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On Food and Cooking: The Science and Lore of the Kitchen Hardcover – .dff, November 23, 2004
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From Publishers Weekly
Starred Review. Before antioxidants, extra-virgin olive oil and supermarket sushi commanded public obsession, the first edition of this book swept readers and cooks into the everyday magic of the kitchen: it became an overnight classic. Now, 20 years later, McGee has taken his slightly outdated volume and turned it into a stunning masterpiece that combines science, linguistics, history, poetry and, of course, gastronomy. He dances from the spicy flavor of Hawaiian seaweed to the scientific method of creating no-stir peanut butter, quoting Chinese poet Shu Xi and biblical proverbs along the way. McGee's conversational style—rich with exclamation points and everyday examples—allows him to explain complex chemical reactions, like caramelization, without dumbing them down. His book will also be hailed as groundbreaking in its breakdown of taste and flavor. Though several cookbooks have begun to answer the questions of why certain foods go well together, McGee draws on recent agricultural research, neuroscience reviews and chemical publications to chart the different flavor chemicals in herbs and spices, fruits and vegetables. Odd synergies appear, like the creation of fruity esters in dry-cured ham—the same that occur naturally in melons! McGee also corrects the European bias of the first edition, moving beyond the Mediterranean to discuss the foods of Asia and Mexico. Almost every single page of this edition has been rewritten, but the book retains the same light touch as the original. McGee has successfully revised the bible of food science—and produced a fascinating, charming text.
Copyright © Reed Business Information, a division of Reed Elsevier Inc. All rights reserved.
From Scientific American
"In 1984, canola oil and the computer mouse and compact disc were all novelties... [and] the worlds of science and cooking were neatly compartmentalized." A lot has changed in 20 years: magazines and books now discuss the science of cooking, and culinary schools offer "experimental" courses that investigate the whys of cooking. So McGee, a writer who specializes in the chemistry of food and cooking, has completely rewritten his 1984 classic, expanding it by two thirds into a book that weighs in at almost 900 pages. He offers thorough, scientific explanations of countless topics, including why brining your turkey is not a good idea, why food wrapped in plastic often tastes like plastic, why you should never refrigerate tomatoes. And he continues to display, as one admirer said of the first edition, "a scientist's skill and a cook's heart."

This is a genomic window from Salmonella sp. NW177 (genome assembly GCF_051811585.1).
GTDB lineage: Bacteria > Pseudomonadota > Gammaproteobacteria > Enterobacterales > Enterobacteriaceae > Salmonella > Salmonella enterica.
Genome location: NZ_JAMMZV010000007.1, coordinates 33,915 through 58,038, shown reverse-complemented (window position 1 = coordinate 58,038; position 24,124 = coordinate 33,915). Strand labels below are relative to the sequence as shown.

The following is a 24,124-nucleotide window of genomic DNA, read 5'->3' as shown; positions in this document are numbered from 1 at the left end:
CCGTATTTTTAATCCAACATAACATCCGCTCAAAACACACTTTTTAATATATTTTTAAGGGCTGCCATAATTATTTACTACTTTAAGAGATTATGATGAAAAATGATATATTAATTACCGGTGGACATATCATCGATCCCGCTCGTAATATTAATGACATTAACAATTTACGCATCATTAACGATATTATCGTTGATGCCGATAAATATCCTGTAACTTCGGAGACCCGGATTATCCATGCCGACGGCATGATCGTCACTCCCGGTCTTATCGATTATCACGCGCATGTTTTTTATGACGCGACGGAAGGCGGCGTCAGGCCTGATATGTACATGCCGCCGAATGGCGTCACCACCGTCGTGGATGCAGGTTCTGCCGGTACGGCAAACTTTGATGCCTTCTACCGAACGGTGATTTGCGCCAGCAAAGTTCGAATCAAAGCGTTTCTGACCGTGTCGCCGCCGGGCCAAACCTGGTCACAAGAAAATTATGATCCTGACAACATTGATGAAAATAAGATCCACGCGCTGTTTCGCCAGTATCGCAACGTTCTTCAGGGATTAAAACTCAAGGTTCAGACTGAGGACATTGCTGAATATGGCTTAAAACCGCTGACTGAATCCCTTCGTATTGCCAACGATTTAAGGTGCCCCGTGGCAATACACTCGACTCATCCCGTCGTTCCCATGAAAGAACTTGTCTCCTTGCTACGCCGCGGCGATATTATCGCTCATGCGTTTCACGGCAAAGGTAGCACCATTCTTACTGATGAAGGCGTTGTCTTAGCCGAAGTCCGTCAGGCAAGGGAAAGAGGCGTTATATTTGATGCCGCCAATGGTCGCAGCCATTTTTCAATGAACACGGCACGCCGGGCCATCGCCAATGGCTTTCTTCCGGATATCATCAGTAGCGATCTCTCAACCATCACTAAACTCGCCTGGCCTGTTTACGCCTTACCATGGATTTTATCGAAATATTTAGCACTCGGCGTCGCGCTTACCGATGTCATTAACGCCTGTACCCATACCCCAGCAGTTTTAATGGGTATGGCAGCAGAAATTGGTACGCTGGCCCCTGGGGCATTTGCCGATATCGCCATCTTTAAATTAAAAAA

Editors of Scientific American
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The author covers a wide variety of types of foods and food issues. It starts with seections based on food types. Milk and milk products are the first. Once you read about the chemical, physical and aesthetic properties of a food, you want to go out and try the foods or food combinations yourself.
The revised edition is significantly different from the original. If you are the type of person who likes the science behind food, you will probably also be the type who cares whether your information is up to date. If you are more of a chemistry dilettante like me, you will appreciate the interesting writing style and the relevance to current cooking and nutrition issues. If you are a science-oriented 10 year old, you will enjoy telling your classmates and teachers lurid details about what they are currently chewing. Since you can cloak these lurid details in legitimate basic science, the teachers generally have to let you keep talking.
This book explains the "why" of the way ingredients mix together to make a tasty or unpalatable food. While this is not a recipe cookbook, the author does provide valuable information on how to choose and store foods to ensure the best quality. Understanding the basic principles of food chemistry enables a cook to improvise and sometimes sustitute ingredients. It explains how the different constitutents of milk influence the milk's properties. This in turn helps explain how we arrive at different properties of cheeses. the author takes you from the overall look of the food down to the molecular level.
The book helps one understand food safety and spoilage. Advances in our understanding of food safety are reflected in this book.
In sum, I recommend this book for erudite cooks and chemists, as well as diletanttes (like me) who want to know more about selected foods. I would not recommend this as bedtime reading for most 10 year olds, but for a certain subset--the type of kid who is always asking "why" it might be a good source of answers.
(And yes, I read him regular books when it is my turn to do bedtime stories.)
Next, the book. I had McGhee's first edition (blue) I bought over 20 years ago and now I have this updated version. Let me say it is indispensable and I LOVE IT. By reading this book you will be able to understand many techniques and not only that why things happen in your kitchen. I can easily believe that it is a required reference book for professional chefs. It helps me understand things b etter in the kitchen so I can answer questions and give thorough answers to my girls as they are learning to cook.
So, yes, this book is great and only compliments a well stocked and referenced kitchen.